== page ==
Why Must I Cry
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Really solid feet and wide ledges make for a route that's not terribly physically demanding, but what it lacks in pump-factor it makes up for with some interesting technical moves above bulges.
The first crux comes just above the third bolt as you move through a notch in a bulge. There are decent holds here if you fish for them.
The second crux is just below the anchors, where you're faced with an entirely blank looking bulge. You can go left here into the crack or for a more unique experience go straight up and mantle the bulge. I don't want to give it away, but it's not hard if you can find the right positioning.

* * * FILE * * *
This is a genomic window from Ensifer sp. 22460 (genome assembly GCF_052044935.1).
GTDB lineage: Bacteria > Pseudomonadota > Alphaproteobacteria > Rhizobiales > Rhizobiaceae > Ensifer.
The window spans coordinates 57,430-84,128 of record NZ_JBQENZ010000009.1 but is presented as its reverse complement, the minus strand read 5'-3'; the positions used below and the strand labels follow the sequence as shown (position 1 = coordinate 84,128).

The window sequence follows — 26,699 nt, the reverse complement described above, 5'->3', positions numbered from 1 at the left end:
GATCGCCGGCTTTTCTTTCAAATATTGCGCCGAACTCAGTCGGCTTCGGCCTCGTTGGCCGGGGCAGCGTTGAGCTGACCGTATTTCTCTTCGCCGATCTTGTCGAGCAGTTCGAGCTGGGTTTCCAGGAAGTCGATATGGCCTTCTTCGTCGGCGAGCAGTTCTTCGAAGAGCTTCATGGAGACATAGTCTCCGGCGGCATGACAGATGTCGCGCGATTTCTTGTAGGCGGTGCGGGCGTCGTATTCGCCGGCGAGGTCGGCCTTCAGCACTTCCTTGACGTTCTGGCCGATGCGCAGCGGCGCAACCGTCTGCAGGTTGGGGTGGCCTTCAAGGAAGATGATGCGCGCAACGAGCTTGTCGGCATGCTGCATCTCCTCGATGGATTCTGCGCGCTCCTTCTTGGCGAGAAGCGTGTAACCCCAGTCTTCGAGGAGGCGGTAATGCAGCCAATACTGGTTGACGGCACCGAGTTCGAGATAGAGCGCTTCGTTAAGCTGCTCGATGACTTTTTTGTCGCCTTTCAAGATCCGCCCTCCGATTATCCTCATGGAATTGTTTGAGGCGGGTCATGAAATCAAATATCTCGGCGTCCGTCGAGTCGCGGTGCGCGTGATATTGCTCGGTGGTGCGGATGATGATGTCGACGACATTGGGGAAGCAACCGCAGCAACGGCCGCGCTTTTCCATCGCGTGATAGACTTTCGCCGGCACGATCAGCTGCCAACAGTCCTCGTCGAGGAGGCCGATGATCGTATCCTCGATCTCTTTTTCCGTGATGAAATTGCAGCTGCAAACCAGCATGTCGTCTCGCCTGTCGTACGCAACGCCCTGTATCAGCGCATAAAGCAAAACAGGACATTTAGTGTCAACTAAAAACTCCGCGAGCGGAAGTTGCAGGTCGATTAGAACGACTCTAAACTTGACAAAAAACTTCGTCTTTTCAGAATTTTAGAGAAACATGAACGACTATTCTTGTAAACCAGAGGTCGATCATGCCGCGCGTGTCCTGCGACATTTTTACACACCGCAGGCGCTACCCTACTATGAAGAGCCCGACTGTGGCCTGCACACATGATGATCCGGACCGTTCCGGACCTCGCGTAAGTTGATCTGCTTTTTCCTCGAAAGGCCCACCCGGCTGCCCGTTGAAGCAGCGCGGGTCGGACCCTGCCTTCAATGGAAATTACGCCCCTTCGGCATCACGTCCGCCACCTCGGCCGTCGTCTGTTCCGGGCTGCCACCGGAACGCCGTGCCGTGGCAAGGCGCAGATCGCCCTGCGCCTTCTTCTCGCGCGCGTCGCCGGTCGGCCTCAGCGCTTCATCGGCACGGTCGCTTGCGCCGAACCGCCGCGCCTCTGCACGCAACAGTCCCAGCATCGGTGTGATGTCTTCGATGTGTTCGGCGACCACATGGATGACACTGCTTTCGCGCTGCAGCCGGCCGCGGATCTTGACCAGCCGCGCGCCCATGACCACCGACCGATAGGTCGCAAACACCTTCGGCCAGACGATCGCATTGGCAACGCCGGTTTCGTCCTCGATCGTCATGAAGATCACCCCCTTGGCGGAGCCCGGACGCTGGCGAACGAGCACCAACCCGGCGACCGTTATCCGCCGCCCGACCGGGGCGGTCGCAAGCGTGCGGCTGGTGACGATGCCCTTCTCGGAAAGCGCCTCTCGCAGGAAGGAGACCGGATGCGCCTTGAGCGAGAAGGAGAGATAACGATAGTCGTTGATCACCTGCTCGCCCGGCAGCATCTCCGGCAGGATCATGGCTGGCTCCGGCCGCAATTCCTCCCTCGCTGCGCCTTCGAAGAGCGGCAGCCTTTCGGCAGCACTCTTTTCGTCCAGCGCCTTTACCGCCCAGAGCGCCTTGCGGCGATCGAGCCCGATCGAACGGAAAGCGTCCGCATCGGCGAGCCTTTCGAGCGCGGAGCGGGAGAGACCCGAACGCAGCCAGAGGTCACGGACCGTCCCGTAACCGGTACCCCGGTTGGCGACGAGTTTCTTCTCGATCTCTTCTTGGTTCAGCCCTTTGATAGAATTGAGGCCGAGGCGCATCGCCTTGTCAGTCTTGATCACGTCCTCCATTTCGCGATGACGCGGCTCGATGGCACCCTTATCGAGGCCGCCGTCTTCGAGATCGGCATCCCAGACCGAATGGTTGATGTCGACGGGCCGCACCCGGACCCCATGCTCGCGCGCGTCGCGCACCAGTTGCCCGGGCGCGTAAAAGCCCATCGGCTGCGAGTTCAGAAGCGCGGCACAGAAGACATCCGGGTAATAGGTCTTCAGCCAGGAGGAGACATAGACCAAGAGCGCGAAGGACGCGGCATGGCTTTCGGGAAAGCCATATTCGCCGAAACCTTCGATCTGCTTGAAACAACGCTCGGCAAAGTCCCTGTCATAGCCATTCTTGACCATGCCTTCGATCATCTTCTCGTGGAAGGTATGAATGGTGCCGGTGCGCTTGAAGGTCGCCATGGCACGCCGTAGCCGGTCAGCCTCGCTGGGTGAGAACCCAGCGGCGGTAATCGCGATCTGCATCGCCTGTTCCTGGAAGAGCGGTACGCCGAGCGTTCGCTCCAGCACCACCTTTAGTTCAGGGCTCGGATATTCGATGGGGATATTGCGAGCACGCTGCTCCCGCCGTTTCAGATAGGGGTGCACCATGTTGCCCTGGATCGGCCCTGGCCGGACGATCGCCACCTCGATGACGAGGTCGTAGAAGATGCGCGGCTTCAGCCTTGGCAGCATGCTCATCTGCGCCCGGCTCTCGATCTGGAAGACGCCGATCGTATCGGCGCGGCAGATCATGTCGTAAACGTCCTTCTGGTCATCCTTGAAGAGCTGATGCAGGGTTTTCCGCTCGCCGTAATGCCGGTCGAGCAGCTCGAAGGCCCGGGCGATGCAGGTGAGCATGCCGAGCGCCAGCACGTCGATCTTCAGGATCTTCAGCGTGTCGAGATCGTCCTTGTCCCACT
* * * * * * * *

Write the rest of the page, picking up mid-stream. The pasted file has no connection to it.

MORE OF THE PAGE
Leftmost line of bolts in the Middle-earth area. In other words, the first line of bolts you'll encounter after taking the left fork in the trail. Look for a nice level rock at the base of a tree to belay from.
I've seen people place gear lower down here, but the climbing is easy enough that I didn't bother. I felt perfectly fine leading this on just the bolts.
|Comments on Why Must I Cry
|By Nate Ball|
From: Taipei, TW
Apr 9, 2012
There is no need for gear on this route. The 1" placement the book notes is 3' below the next bolt on 5- rock.
Below the first bulge, you can either go right or left. I've found the right to be more direct and aesthetic. There is a run-out through easy terrain, past a tree, and up to a big ledge. Again, you can go left or right. I use the arete on the right. Climb easy blocks to the anchors.
Both of these choices seem to make the route easier and keep it 10a. But really, this route is just two moves, and I don't plan to do it again. Ever.
5 bolts + anchors. About 70 feet.